Can Sungu studied film and visual communication design in Istanbul and at the Institute for Art in Context at the Berlin University of the Arts. He has given workshops and seminars in the field of film and published texts on film and migration. As an artist, he participated in numerous exhibitions, including at MMSU Rijeka, Künstlerhaus Vienna and REDCAT Los Angeles. He is co-founder and artistic director of bi‘bak.

OV

Followed by a talk with Madeleine Bernstorff and Yüksel Yavuz

Antonio - Wo ist er zu Hause? + Mein Vater, der Gastarbeiter

Antonio - Wo ist er zu Hause?
Hans Rolf Strobel, BRD 1974, 17 min. OF, 16mm

Mein Vater, der Gastarbeiter 
Yüksel Yavuz, Deutschland 1995, 53 min. OmdU

In Antonio - Wo ist er zu Hause (Where is he at Home?), 13-year-old Antonio from southern Italy acts as moderator and translator, guiding the audience through the economic living, working and family conditions both here and there. Mein Vater, der Gastarbeiter (My Father, the Guest Worker) is about Yüksel Yavuz's family history, which expands to become a social history: His father left in 1968 and worked for 16 years at a Hamburg shipyard; his mother "took care of the running of everyday life" in the Kurdish part of Turkey. “I saw that my father worked like a maniac to leave traces that would compensate for the traces on his body.” We watch on as tanks belonging to the Turkish army race through the barren mountain landscape (the Hamburg shipyard didn't give permission to film). (MB)

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Madeleine Bernstorff lives in Berlin, creates film programs (often in collaboration) and works as a teacher and author, e.g. of Transnationales Lernen an der dffb. In 2016/2017 she supervised the production of 23 short video spots Unraveling the NSU Complex! with the SPOTS group.

Yüksel Yavuz was born in Karakoçan in eastern Turkey in 1964 and has been living in Germany since 1980. He studied sociology and economics in Hamburg. With My Father, The Guest Worker, Yavuz presented his first cinematic work, which won several prizes. Other films, which have also won several awards, include: Aprilkinder (1998), Kleine Freiheit (2003), Close up – Kurdistan (2007), Longing for Istanbul (2010) Hêvî (2012), AMED – Memory of a City (2016).

Director Peter Beauvais FRG 1968

72 min., OV

Followed by a talk with Ömer Alkın

Der Unfall

After his brother, a guest worker in Germany, suffers a life-threatening accident, Paco travels from Spain to Cologne. Did a racially motivated attack lie behind it? As a discourse film of the WDR (Westdeutscher Rundfunk), which addresses current topics such as racism, labor migration and colonial exploitation, Der Unfall (The Accident) still has a powerful impact today. The event will address the film's topicality and aesthetics, asking: What did we know back then and what are we (still not) learning about migration? (ÖA)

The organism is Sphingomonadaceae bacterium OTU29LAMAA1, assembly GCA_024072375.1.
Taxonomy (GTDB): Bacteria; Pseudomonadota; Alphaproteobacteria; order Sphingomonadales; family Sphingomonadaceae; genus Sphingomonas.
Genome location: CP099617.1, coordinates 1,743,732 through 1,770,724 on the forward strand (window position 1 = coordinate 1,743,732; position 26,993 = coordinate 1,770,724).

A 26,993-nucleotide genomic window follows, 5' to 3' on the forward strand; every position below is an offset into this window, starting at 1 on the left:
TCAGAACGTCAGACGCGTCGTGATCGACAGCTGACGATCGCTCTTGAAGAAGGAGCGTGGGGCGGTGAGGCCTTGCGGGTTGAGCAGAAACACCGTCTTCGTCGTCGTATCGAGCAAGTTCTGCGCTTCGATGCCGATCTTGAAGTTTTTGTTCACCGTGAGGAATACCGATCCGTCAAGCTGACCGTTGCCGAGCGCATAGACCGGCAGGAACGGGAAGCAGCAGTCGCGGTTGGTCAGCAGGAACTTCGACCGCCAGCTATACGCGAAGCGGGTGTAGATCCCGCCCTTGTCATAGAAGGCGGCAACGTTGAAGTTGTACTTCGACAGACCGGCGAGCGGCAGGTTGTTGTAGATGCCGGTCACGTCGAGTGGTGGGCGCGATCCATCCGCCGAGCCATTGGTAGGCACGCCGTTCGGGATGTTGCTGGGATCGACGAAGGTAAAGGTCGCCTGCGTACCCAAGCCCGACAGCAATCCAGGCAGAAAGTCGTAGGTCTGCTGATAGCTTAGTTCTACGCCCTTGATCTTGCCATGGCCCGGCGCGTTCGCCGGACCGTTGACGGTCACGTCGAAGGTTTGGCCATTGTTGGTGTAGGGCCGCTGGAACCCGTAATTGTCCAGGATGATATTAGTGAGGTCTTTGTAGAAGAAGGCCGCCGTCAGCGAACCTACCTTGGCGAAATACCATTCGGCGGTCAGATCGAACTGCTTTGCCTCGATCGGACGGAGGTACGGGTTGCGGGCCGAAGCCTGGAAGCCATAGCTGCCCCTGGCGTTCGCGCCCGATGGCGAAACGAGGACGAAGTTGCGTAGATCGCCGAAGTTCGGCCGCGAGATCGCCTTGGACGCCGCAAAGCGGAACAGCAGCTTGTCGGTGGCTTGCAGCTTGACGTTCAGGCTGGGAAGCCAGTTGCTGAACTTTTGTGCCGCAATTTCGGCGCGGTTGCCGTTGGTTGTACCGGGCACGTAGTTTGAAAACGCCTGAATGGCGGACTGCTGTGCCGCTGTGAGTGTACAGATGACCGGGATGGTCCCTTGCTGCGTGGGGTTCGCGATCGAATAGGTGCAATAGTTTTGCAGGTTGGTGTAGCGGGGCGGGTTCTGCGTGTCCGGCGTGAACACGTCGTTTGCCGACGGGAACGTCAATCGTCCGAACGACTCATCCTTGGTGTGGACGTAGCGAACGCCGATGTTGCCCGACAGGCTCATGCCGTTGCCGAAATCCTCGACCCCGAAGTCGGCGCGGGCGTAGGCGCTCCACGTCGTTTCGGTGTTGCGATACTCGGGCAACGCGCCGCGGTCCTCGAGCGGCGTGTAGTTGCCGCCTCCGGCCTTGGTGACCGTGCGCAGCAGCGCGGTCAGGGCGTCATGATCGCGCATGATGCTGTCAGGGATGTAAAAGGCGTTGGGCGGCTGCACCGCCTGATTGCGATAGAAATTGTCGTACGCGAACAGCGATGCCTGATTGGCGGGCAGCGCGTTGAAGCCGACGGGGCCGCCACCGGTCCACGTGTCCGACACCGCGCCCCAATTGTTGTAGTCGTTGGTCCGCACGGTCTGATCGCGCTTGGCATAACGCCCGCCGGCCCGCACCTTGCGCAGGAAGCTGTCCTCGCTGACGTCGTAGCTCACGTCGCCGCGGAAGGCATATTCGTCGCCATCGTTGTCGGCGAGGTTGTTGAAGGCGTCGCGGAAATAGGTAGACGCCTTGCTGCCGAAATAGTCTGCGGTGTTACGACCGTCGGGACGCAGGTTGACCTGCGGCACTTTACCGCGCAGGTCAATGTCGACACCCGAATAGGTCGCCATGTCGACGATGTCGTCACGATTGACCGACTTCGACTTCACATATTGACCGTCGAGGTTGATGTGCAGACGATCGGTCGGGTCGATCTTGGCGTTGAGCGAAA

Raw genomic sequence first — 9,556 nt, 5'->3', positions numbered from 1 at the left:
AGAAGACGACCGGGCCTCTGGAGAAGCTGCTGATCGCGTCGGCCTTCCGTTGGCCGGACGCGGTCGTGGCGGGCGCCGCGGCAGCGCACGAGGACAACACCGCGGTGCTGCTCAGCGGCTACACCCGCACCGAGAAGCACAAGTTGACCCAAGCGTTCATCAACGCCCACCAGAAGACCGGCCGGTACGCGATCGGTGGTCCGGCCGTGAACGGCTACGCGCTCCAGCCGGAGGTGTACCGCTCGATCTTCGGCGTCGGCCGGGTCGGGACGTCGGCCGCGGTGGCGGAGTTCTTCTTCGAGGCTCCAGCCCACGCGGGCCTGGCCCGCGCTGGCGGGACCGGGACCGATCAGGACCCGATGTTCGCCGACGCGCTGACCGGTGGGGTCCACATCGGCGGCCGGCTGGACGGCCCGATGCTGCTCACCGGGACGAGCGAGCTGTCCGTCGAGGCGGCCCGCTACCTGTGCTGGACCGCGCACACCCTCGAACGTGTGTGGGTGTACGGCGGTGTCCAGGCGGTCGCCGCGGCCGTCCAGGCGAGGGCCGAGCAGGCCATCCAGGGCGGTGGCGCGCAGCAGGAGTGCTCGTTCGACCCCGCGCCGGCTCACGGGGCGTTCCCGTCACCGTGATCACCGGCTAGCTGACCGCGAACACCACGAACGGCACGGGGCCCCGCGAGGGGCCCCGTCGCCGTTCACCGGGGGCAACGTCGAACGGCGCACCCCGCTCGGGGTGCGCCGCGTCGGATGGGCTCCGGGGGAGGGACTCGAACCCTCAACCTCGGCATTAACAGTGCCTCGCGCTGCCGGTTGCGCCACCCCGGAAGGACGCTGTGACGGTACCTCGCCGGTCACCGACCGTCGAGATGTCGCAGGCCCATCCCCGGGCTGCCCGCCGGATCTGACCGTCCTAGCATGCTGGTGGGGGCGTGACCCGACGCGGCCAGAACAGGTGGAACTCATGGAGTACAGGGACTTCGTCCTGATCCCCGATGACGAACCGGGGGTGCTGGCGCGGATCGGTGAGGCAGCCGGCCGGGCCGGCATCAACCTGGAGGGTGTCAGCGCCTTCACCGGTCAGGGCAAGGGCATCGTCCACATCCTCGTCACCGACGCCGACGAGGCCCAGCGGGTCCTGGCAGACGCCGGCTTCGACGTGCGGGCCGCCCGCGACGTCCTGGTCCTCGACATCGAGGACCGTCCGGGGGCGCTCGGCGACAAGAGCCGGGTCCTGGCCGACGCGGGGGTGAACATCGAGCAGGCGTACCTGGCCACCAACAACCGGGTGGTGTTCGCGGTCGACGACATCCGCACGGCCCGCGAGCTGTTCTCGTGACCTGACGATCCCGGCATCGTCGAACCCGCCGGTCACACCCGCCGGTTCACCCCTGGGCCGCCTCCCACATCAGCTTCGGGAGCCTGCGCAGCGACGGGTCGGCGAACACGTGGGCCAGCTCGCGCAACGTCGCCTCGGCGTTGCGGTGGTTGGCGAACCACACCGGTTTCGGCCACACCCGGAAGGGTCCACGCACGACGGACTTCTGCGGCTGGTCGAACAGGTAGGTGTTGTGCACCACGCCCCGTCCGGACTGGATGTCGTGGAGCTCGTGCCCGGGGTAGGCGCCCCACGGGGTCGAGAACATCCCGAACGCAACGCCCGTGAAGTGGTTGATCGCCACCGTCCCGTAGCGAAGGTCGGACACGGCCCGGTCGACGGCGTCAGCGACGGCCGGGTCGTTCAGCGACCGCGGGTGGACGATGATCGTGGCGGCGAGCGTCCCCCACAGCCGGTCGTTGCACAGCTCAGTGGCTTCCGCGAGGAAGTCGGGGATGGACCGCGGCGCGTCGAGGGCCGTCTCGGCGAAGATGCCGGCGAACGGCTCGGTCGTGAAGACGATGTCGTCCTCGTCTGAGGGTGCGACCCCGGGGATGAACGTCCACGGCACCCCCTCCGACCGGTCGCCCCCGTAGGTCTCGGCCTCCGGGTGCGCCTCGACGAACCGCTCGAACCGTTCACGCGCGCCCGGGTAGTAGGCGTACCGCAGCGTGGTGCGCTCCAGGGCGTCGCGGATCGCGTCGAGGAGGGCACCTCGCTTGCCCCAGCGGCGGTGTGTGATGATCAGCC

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Ömer Alkın is a media & cultural studies scholar and filmmaker. His research focuses on migration, film and racism. His writings have appeared in numerous books and journals. Most recently, “Die visuelle Kultur der Migration. Geschichte, Ästhetik und Polyzentrierung des Migrationskinos” (2020, transcript). He lives and works in the Ruhr region and in Cologne.

OV with English subs

Followed by a talk with Ömer Alkın

Bağrıyanık Ömer ve Güzel Zeynep + Geyikler, Annem ve Almanya

Bağrıyanık Ömer ve Güzel Zeynep
Yücel Çakmaklı, Turkey 1978, 30 min. OmdU / OV with English subtitles

Geyikler, Annem ve Almanya
Tuncer Baytok, Turkey 1987, 71 min. OmdU / OV with English subtitles

Two figures are particularly central to migration: those who return home and those who remain at home. Despite this fact, both are often forgotten in discussions about migration. With two films found in the archive of the Turkish state broadcaster TRT and shown for the first time in Germany, this film evening is dedicated to these two often neglected figures. In Bağrıyanık Ömer ile Güzel Zeynep, Ömer, a returned migrant worker, confronts his wife Zeynep about adultery in front of her lover: Poetically he shares the memories of his time abroad. The result is an idiosyncratic view of 1970s Munich from the perspective of an immigrant worker whose self-image has been wounded. In Geyikler, Annem ve Almanya, Nigar recapitulates her childhood in Turkey during the absence of her migrant father. Memories of life in the village, the move to Istanbul, longings for the father's indefinite return, and the mother's sudden departure for Germany reveal the effects of migration on a child’s life. (ÖA)

In cooperation with Philipps-Universität Marburg, funded by the DFG (German Research Foundation).

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Ömer Alkın is a media & cultural studies scholar and filmmaker. His research focuses on migration, film and racism. His writings have appeared in numerous books and journals. Most recently, “Die visuelle Kultur der Migration. Geschichte, Ästhetik und Polyzentrierung des Migrationskinos” (2020, transcript). He lives and works in the Ruhr region and in Cologne.